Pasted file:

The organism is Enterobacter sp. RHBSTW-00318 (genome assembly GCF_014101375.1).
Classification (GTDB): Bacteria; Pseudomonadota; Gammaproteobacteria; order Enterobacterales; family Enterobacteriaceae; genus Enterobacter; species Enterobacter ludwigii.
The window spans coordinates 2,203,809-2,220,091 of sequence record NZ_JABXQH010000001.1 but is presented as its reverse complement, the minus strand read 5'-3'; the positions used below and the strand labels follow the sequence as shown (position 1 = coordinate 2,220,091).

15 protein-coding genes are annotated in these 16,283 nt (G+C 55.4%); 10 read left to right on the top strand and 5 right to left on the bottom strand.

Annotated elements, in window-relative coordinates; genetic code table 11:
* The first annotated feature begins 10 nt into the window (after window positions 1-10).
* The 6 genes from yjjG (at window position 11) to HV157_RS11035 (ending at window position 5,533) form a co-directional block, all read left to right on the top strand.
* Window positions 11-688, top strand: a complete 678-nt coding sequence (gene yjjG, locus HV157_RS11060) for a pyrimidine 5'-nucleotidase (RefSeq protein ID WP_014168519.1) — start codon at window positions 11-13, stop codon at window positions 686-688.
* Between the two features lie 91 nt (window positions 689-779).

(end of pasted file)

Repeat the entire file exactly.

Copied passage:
The organism is Enterobacter sp. RHBSTW-00318 (genome assembly GCF_014101375.1).
Classification (GTDB): Bacteria; Pseudomonadota; Gammaproteobacteria; order Enterobacterales; family Enterobacteriaceae; genus Enterobacter; species Enterobacter ludwigii.
The window spans coordinates 2,203,809-2,220,091 of sequence record NZ_JABXQH010000001.1 but is presented as its reverse complement, the minus strand read 5'-3'; the positions used below and the strand labels follow the sequence as shown (position 1 = coordinate 2,220,091).

15 protein-coding genes are annotated in these 16,283 nt (G+C 55.4%); 10 read left to right on the top strand and 5 right to left on the bottom strand.

Annotated elements, in window-relative coordinates; genetic code table 11:
* The first annotated feature begins 10 nt into the window (after window positions 1-10).
* The 6 genes from yjjG (at window position 11) to HV157_RS11035 (ending at window position 5,533) form a co-directional block, all read left to right on the top strand.
* Window positions 11-688, top strand: a complete 678-nt coding sequence (gene yjjG, locus HV157_RS11060) for a pyrimidine 5'-nucleotidase (RefSeq protein ID WP_014168519.1) — start codon at window positions 11-13, stop codon at window positions 686-688.
* Between the two features lie 91 nt (window positions 689-779).